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The Shanghai Composite Index posted the biggest decline in two weeks on concerns over the economic outlook after consumer prices in November fell for the first time in more than a decade. Photo: EPA-EFE

Hong Kong stocks snap two-day drop as they track new highs on Wall Street amid stimulus package progress

  • Hang Seng Index closes 0.8 per cent higher at 26,502.84, ending two days of declines
  • Shanghai Composite Index slumps most in two weeks after a decline in consumer inflation prices raises concern about the sustainability of the economic recovery

Hong Kong stocks rose for the first time this week, taking cue from a Wall Street rally that propelled a US benchmark to a record high, as hopes emerged in Washington for a fresh stimulus package to combat the economic fallout of the coronavirus pandemic.

The Hang Seng Index gained 0.8 per cent to 26,502.84 on Wednesday, snapping a two-day losing streak that was spurred by strained China-US ties and rising Covid-19 infections.

Other major stock gauges in the Asia-Pacific region rose as well except China, with benchmarks in Japan and South Korea climbing at least 1.2 per cent.

The S&P 500 rose 0.3 per cent to an all-time high overnight. US Senate Majority leader Mitch McConnell suggested setting aside some issues that have been blocking a relief package – a strategic retreat aimed at striking a deal, while Treasury Secretary Steven Mnuchin presented a new US$916 billion relief proposal to House Speaker Nancy Pelosi.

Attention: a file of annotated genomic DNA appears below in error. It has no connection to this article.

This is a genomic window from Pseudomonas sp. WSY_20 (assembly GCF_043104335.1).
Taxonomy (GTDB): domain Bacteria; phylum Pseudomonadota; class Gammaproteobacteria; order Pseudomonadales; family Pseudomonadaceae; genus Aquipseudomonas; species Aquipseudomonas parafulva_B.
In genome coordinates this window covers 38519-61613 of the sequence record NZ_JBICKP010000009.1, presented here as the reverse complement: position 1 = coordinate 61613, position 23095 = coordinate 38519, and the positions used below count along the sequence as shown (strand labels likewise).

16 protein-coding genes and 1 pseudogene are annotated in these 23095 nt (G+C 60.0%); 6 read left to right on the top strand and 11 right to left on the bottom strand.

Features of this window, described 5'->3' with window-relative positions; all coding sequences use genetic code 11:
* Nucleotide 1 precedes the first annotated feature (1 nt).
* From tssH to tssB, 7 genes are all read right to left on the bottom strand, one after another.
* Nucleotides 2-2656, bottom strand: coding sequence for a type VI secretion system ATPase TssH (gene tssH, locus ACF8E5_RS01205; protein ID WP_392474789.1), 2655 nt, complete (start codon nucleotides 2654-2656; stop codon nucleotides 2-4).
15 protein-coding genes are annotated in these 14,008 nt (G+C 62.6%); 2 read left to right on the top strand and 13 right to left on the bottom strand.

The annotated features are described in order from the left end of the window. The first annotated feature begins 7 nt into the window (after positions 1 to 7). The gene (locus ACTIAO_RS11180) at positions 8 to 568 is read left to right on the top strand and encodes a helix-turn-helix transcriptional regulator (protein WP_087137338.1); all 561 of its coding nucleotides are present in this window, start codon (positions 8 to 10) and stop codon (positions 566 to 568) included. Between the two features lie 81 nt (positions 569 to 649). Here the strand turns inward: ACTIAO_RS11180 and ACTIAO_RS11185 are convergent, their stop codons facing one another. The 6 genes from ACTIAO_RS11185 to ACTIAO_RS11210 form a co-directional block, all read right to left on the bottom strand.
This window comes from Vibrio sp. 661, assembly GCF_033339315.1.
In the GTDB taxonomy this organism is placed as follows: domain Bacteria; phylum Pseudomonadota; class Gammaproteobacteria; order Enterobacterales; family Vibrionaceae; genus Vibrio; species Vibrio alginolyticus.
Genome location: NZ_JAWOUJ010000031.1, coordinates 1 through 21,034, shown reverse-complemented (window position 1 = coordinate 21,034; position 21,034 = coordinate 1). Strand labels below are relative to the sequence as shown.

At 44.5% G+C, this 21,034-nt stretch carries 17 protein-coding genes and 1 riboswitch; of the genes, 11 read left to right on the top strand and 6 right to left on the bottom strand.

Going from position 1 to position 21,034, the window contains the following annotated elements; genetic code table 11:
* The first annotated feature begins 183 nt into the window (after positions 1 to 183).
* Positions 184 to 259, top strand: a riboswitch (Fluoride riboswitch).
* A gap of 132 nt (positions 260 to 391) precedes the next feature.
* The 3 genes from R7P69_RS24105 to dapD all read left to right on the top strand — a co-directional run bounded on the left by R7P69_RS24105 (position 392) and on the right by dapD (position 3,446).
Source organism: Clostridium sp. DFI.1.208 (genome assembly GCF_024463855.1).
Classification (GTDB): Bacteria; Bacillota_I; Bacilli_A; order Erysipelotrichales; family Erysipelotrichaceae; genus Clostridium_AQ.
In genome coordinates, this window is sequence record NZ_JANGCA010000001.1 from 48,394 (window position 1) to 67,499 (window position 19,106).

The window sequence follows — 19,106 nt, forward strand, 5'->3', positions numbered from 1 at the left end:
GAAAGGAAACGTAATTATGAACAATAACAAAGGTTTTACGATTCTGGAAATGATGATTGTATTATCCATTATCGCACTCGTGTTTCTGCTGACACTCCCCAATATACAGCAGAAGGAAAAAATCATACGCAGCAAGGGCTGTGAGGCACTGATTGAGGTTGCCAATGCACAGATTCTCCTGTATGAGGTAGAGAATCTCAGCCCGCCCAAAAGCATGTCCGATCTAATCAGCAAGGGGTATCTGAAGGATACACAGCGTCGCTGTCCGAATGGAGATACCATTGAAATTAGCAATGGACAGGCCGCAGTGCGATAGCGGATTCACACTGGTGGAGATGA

“With the markets starting to exhibit some year-end fatigue, any stimulus … will come at a most welcome time and ensure that well-subscribed equity markets will cross the year-end finishing line on a positive note,” said Stephen Innes, a strategist at Axi.

China’s Shanghai Composite Index slid 1.1 per cent for the biggest decline in two weeks, with the sell-off deepening in the afternoon, on angst about the economic outlook after consumer prices fell for the first time in more than a decade.

Consumer prices dropped 0.5 per cent from a year earlier in November, the first decline since October 2009, while the deflation in producer prices eased, according to an official report released by the statistics bureau on Wednesday morning. The deflationary consumer inflation was mainly driven by a drop in pork prices, the agency said. Other November data such as industrial output and retail sales is due next week.


While the weak data reduces the likelihood that the central bank will unwind its loose monetary policy it casts a doubt on the sustainability of the economic recovery.

In Hong Kong, smartphone maker Xiaomi and Geely Automobile Holdings were the biggest gainers on the Hang Seng gauge, rising at least 3.8 per cent.

China Resources Mixc Lifestyle Services, the property management unit of China Resources Land, surged as much as 48 per cent from the initial offer price to HK$32.90 on the first day of trading in Hong Kong. The stock trimmed the gain to 26 per cent at HK$28 at the close.

Next Digital, which is owned by troubled magnate Jimmy Lai Chee-ying, jumped 6 per cent to 26.5 Hong Kong cents on plans to sell a building in Taipei for HK$475.8 million (US$61 million).

In Shenzhen, Tianqi Lithium surged 5.9 per cent daily limit to 31.30 yuan after saying that it plans to sell a stake in a lithium mine for US$1.4 billion.